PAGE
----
Ford (F), seeking to win midsize sedan sales in the U.S. from Toyota’s Camry, this year began building a revamped Fusion sedan in Hermosillo, Mexico. The company has said it will also produce the car with looks evocative of an Aston Martin in Flat Rock, Michigan, next year. Ford in March said it planned $1.3 billion in upgrades for Hermosillo.
Toyota has operated a small Tacoma pickup factory near Tijuana, Mexico, that’s far from the center of the nation’s automotive supplier base.
Along with supplying vehicles for the U.S. and Mexican markets, the plant also helps the Toyota City, Japan-based company comply with a national rule requiring major automakers to have at least 50,000 units of local production capacity or face import tariffs.
Toyota’s manufacturing agreement with Mazda “is just catch-up,” said Liker, who also teaches efficient manufacturing techniques to companies. “They have too little capacity in Mexico, compared with many other competitors,” he said by phone last week from Mexico City.
Toyota “tends to take a very long-term view when it makes a decision like this, so I would expect this plant to eventually become a joint-venture between the two,” Liker said.
Honda has a small factory in El Salto, Mexico, that assembles CR-V compact SUVs for sale in the U.S. and Mexico to comply with the country’s trade rules. While that facility can produce only about 60,000 vehicles annually, the $800 million plant Tokyo-based Honda is building in Celaya is to have capacity to produce 200,000 Fit small cars annually.
The yen’s persistent strength relative to the dollar has forced Japan’s automakers to shift more production outside of their home market to maintain competitive pricing in the U.S., where Toyota and Honda generate most of their profits.
The Japanese currency traded at 79.50 yen to the dollar on Nov. 12, up 3.7 percent from two years earlier and a 27 percent jump from 109.41 yen in 2007.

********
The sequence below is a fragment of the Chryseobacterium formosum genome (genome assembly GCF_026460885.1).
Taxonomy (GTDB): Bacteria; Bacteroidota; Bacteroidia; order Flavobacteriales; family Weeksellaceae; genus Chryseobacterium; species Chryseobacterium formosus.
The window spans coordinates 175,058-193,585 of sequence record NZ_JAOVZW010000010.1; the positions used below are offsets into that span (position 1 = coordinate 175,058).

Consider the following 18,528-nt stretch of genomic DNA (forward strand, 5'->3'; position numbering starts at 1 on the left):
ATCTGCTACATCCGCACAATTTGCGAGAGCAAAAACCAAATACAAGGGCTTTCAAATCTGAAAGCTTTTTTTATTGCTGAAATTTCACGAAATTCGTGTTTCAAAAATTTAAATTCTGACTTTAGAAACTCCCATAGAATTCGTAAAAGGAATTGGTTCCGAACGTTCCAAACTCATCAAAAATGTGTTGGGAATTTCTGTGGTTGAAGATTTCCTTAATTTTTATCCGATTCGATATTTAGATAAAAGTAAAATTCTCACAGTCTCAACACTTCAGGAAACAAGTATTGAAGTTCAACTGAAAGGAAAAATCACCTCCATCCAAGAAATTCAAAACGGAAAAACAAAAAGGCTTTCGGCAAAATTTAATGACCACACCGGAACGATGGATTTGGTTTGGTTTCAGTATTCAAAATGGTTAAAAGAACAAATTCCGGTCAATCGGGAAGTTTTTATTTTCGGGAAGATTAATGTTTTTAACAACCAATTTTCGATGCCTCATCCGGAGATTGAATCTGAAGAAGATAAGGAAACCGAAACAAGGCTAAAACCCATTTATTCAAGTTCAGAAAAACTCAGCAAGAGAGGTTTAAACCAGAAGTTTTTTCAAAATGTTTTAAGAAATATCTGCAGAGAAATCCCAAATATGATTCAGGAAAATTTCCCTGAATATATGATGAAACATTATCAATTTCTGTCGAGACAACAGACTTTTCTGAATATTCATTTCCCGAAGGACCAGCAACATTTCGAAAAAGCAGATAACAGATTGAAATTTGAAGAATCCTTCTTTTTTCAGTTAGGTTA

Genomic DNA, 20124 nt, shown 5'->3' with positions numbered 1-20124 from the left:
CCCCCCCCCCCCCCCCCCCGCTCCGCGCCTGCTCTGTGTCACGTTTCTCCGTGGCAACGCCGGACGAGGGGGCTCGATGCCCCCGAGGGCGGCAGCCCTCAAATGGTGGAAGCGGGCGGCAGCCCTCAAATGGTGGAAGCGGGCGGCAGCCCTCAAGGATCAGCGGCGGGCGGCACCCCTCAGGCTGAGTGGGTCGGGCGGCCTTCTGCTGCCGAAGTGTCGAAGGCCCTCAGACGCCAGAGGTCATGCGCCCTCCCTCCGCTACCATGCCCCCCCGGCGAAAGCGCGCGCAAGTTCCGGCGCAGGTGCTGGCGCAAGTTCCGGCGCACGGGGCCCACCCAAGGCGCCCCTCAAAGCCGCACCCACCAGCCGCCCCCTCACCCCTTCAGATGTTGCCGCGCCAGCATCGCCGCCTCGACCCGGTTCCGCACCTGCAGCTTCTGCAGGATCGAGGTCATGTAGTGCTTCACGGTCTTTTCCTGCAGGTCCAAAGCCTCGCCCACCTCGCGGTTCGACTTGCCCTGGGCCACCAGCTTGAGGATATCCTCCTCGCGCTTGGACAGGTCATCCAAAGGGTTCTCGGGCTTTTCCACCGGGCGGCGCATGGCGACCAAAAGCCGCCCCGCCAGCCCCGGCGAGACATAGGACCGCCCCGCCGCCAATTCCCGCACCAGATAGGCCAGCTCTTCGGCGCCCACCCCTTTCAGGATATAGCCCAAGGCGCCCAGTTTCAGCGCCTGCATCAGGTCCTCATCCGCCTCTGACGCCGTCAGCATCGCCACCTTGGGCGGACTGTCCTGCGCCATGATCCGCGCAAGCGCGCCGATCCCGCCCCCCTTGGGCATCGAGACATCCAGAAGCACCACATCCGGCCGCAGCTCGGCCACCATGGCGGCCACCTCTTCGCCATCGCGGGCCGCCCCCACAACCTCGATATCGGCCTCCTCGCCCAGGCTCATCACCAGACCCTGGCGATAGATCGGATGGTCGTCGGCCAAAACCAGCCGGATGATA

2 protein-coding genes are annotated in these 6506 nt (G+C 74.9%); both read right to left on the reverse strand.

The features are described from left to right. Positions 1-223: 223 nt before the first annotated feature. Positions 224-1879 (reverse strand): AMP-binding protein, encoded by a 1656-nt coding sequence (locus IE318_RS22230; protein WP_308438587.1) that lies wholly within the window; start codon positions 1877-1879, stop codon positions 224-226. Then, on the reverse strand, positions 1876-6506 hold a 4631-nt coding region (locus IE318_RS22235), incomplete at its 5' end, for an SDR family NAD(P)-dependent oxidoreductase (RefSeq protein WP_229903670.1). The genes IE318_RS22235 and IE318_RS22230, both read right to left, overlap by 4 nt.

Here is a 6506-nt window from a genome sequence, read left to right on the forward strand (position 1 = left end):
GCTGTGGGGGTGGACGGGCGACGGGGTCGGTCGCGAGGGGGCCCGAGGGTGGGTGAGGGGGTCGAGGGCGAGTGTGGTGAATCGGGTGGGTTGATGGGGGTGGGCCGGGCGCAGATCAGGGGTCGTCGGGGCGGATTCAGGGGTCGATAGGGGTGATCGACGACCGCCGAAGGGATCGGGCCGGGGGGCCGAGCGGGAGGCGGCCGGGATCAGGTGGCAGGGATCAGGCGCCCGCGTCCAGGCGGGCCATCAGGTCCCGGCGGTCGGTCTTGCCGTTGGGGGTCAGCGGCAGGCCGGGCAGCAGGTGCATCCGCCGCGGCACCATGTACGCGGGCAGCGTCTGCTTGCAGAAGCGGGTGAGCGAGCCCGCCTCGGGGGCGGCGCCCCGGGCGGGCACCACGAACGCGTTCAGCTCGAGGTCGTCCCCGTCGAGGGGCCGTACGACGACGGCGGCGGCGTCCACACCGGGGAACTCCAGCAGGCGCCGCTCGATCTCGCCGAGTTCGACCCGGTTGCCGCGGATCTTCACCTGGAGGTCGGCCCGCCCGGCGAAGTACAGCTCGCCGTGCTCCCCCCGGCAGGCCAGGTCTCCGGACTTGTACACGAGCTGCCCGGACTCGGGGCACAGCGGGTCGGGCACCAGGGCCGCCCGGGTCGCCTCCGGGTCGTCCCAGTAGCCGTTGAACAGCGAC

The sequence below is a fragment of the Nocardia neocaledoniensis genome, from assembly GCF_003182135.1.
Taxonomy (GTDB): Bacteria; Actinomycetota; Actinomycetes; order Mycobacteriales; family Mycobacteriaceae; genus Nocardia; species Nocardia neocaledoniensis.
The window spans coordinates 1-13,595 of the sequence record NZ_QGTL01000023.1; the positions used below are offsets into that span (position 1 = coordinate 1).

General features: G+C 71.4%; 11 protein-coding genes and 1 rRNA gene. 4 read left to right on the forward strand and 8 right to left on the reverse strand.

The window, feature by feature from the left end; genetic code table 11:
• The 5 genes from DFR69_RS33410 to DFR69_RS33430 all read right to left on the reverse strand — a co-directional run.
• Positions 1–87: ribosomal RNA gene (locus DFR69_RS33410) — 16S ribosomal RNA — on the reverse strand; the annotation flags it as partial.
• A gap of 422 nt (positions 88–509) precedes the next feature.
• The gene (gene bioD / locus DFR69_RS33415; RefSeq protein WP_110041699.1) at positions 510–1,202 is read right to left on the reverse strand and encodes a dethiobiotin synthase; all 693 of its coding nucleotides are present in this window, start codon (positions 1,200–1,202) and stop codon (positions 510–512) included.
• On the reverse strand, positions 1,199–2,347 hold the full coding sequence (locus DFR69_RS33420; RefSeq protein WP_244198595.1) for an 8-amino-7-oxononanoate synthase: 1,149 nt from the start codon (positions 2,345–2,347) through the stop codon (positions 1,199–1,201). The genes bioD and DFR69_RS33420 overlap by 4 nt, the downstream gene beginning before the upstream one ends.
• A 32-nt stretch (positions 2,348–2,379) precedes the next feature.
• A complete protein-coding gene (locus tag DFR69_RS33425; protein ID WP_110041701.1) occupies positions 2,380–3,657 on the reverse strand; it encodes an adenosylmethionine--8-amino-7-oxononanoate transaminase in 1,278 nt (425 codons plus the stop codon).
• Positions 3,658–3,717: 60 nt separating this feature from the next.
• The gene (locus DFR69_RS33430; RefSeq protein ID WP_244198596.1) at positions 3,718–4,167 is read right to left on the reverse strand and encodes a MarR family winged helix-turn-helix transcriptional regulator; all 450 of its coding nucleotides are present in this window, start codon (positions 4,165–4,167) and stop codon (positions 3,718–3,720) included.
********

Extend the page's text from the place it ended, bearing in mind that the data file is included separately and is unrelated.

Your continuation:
Toyota has a history of manufacturing tie-ups in North America. The company previously operated a joint-venture factory in California for 25 years with the former General Motors Corp. that ended with the U.S. company’s 2009 bankruptcy.
Since 2007, Fuji Heavy Industries Ltd. (7270)’s Subaru plant in Lafayette, Indiana, has built Camry sedans for Toyota under contract. Toyota has since increased its equity stake in Fuji Heavy to about 16.5 percent.
While Toyota and Mazda haven’t built vehicles together in the past, the two carmakers have had a technology-sharing agreement on hybrid-electric systems, said Jeremy Barnes, a spokesman for Mazda’s North American unit in Irvine, California.
While the two Japanese automakers share no equity ties, Toyota may take a position in Mazda, said Liker, who specializes in research about the largest Asian automaker.
“I wouldn’t be surprised,” he said. “I don’t know that that’s a plan. That certainly has been the pattern in the past.”
Ford formerly held a controlling interest in Mazda. The Dearborn, Michigan-based automaker began selling its Mazda stake in 2008 and now holds about 2.1 percent of Mazda shares, according to data compiled by Bloomberg.
While Mexico’s automobile plants have competitive labor costs and quality levels that are “equal to and in some cases greater than” those of U.S. plants, automakers can incur other costs that cancel out the benefits, said Ron Harbour, a manufacturing analyst and partner at New York-based consulting company Oliver Wyman.
One source of added cost comes from shipping cars to international markets. Another is drug-related violence, which, according to the Mexican newspaper Milenio, has claimed 57,449 lives since President Felipe Calderon took office in December 2006.
“You can wash away a good chunk of that labor savings with the logistics cost, particularly today when fuel costs have gone up, the cost of containers, the cost of security,” Harbour said in a telephone interview from Detroit.
“You now have to protect the trucks and trains, which can be looted,” he said. “There’s all kind of costs that come in addition to the labor savings.”
Violence in central Mexico is lower than in much of northern Mexico. Honda and Mazda both chose the central state of Guanajuato for their plants. Audi chose the state of Puebla, southeast of Mexico City, to assemble its Q5 sport-utility vehicle for the global market. Parent company Volkswagen has produced cars in Mexico since 1967.